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Methane fluxes in ocean margin sediments: microbiological and geochemical control

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Biomarkers for the North Sea oil industry

Water and sediment samples were collected from methane gas seeps and pockmarks in the North Sea. The samples were analysed for microorganisms, the DNA of which could be used biomarkers by the oil exploration industry.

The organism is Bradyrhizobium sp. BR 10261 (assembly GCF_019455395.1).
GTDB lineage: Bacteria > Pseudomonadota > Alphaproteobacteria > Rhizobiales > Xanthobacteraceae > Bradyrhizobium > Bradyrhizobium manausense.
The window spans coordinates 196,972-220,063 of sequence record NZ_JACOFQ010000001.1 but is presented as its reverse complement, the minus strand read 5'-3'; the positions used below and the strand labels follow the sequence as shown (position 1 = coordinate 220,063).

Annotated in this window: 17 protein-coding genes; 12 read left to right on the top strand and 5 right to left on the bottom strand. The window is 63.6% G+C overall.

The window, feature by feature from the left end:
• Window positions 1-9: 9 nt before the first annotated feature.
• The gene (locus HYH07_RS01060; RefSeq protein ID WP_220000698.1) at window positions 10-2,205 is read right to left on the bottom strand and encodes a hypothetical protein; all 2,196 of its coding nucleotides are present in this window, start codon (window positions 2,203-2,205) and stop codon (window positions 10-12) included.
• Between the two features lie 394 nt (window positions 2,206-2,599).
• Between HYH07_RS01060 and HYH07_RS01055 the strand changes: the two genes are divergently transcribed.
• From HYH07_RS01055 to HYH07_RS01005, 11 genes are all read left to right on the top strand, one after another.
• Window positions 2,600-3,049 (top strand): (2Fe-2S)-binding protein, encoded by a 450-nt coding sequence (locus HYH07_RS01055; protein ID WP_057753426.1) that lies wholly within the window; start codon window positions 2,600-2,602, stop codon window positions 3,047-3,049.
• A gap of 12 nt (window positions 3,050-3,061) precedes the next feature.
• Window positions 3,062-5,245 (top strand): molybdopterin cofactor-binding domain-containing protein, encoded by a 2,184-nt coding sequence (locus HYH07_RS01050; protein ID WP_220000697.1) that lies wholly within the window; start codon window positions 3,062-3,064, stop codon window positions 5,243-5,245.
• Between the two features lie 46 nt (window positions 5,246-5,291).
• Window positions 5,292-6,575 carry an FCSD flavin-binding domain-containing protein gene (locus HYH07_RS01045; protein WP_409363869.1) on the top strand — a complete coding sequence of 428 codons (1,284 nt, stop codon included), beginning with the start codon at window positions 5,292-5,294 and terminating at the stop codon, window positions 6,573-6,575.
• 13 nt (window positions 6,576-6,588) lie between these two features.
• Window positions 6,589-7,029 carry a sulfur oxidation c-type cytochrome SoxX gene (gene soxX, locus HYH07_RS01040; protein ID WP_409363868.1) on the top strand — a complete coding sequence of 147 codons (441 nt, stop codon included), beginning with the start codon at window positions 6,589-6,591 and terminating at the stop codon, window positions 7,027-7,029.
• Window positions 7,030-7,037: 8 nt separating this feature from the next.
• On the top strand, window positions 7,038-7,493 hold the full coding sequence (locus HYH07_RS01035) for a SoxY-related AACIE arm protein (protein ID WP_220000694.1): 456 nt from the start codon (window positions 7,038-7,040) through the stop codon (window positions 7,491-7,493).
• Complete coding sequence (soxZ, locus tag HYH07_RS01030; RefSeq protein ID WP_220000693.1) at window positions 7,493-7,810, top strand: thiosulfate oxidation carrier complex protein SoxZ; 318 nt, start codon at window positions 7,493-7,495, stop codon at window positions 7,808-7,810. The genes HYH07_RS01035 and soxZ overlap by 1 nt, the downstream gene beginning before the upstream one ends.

The METROL project studied the role of the important greenhouse gas methane in selected ocean margin sediments. Project partners Statoil ASA based in Trondheim, Norway, investigated water samples taken from above methane gas seeps and craters in the seabed known as pockmarks. Some samples were collected at different depths from the same location. Corresponding sediment samples were also gathered near to the seep and at the site of the pockmark. The sampling was carried out in the areas of Tommeliten, Kvitebjørn and Holene in the North Sea. Researchers analysed microbial diversity in the water samples using cloning, gene sequencing and DNA amplification techniques. Samples were measured with a flow cytometer to ascertain the size distribution of minute particles between 200 to 600 nanometres in diameter. A range of staining techniques were also applied to the particles which revealed that the majority of microorganisms were dead when they arrived on shore. Water samples were analysed using Denaturing gradient gel electrophoresis (DGGE), which showed that the microbes present differed according to their location and sampling depth. Sediment samples were examined using Restriction fragment length polymorphism (RFLP) which also indicated differences between sampling sites. Genome mapping and sequence analysis were employed to analyse the sediment samples and ascertain the distribution of bacterial and archaeal groups within the microbial community. Researchers used the results of the DNA analysis to draw up a phylogenetic dendrogram to help understand the evolutionary relationships and possible origins of the microorganisms. The DNA data was also compared to gene banks for a possible match and used as specific markers in the analysis of samples from other locations including those connected with oil exploration. The work undertaken by the Statoil team revealed previously unknown gene sequences, which indicated the presence of new species of microorganisms. The results also showed differences in the microbial population according to location and between water and sediment samples. The findings from the METROL project can assist in the search for oil and increase the level of knowledge of oil-associated microorganisms.

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